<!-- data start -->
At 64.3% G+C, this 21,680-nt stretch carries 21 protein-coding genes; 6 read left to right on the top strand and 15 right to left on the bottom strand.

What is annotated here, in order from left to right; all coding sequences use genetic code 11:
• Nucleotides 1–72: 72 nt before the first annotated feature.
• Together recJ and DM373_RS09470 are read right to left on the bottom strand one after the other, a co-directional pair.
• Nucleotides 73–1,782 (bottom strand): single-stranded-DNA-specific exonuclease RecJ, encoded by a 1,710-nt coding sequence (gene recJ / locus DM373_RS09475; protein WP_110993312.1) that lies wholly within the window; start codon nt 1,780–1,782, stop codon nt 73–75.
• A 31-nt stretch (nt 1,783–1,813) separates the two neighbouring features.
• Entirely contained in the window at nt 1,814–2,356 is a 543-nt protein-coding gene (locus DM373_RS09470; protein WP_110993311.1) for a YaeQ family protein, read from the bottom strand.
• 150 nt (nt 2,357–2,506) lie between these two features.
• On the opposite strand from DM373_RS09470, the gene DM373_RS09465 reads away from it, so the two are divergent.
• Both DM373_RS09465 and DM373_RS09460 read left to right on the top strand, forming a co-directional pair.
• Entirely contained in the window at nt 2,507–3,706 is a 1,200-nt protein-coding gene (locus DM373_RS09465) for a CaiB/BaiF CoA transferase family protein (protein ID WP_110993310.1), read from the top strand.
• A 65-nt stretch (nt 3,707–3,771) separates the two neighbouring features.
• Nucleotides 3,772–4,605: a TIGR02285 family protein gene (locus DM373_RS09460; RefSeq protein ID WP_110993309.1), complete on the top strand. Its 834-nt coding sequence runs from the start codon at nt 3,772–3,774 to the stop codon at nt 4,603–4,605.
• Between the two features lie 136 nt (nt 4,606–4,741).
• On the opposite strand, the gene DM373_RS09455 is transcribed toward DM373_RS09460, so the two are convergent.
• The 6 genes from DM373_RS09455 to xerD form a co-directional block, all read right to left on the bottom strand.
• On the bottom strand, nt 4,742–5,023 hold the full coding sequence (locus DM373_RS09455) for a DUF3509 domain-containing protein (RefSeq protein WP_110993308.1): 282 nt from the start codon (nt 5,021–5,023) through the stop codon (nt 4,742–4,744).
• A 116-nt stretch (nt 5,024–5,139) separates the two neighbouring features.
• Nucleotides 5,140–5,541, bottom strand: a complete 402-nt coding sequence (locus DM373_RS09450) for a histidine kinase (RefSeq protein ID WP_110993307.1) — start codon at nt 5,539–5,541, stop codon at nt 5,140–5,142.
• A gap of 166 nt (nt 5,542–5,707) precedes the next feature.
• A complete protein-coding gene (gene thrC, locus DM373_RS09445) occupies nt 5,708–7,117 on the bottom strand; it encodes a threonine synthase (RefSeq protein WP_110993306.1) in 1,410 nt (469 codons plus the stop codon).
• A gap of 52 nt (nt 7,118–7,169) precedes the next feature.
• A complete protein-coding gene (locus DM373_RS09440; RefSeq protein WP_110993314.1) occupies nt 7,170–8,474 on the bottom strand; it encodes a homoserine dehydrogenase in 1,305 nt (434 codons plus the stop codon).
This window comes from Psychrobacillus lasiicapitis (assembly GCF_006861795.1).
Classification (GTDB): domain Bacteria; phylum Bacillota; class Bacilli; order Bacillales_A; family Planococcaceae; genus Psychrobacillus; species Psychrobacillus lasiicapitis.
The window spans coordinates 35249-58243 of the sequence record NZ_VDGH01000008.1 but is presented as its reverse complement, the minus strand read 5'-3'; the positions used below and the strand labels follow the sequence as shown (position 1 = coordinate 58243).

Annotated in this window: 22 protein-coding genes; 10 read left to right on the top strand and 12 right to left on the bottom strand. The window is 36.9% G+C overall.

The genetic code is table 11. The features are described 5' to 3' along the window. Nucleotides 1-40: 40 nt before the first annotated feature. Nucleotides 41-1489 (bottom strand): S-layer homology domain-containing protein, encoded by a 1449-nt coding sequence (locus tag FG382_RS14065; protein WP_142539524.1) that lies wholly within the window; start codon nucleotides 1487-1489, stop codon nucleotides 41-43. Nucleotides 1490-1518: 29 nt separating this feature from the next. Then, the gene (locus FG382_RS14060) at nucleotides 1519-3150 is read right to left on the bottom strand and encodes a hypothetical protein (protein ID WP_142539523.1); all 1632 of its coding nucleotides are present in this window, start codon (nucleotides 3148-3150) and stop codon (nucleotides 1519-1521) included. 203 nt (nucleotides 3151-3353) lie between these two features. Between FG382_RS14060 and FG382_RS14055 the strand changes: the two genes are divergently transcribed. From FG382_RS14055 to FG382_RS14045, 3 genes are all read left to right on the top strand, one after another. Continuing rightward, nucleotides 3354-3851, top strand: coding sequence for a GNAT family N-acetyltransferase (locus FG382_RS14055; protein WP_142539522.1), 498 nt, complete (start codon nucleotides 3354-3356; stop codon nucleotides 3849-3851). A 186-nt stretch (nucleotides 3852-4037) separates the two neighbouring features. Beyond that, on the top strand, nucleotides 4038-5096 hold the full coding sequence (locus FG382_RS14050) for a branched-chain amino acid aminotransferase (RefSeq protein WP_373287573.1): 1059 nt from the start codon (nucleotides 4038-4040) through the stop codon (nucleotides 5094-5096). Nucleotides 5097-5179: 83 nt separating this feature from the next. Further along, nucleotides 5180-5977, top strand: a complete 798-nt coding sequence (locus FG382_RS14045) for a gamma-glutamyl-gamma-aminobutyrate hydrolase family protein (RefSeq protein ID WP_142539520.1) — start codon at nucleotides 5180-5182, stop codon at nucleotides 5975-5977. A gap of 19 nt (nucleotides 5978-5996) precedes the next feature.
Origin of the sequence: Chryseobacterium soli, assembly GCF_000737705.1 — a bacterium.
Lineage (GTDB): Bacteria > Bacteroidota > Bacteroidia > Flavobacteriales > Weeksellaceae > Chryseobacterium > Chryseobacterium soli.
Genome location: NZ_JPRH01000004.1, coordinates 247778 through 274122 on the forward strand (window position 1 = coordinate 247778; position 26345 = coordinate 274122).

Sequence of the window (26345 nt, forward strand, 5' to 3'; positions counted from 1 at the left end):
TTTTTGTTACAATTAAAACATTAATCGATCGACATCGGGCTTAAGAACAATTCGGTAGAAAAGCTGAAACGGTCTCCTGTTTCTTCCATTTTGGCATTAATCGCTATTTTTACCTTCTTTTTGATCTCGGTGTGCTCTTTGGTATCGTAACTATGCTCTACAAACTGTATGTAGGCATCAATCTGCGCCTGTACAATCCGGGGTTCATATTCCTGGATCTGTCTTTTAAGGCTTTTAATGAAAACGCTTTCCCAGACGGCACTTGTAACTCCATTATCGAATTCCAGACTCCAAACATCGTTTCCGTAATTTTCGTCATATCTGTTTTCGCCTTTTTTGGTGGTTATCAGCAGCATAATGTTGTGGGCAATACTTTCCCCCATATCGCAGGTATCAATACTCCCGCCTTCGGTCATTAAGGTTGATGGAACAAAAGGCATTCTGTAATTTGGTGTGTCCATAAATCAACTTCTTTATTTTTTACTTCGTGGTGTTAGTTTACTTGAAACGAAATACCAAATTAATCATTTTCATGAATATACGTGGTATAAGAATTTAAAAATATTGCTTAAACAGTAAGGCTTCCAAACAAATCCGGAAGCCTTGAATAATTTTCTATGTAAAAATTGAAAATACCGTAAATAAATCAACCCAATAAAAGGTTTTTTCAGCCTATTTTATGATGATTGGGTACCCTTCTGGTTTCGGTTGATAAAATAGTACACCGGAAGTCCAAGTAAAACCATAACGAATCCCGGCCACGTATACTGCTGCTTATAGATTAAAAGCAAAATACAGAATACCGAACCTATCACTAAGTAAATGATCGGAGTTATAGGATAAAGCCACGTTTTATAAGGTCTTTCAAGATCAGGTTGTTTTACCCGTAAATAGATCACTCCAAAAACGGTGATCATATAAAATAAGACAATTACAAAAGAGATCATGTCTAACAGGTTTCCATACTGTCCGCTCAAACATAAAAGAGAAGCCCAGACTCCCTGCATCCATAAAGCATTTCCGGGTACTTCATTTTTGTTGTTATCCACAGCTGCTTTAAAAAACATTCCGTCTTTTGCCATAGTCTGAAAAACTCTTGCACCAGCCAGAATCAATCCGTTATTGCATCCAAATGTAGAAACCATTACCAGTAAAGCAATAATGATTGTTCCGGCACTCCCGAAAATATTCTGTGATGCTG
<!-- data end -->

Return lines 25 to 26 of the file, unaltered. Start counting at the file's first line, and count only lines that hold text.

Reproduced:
Classification (GTDB): domain Bacteria; phylum Bacillota; class Bacilli; order Bacillales_A; family Planococcaceae; genus Psychrobacillus; species Psychrobacillus lasiicapitis.
The window spans coordinates 35249-58243 of the sequence record NZ_VDGH01000008.1 but is presented as its reverse complement, the minus strand read 5'-3'; the positions used below and the strand labels follow the sequence as shown (position 1 = coordinate 58243).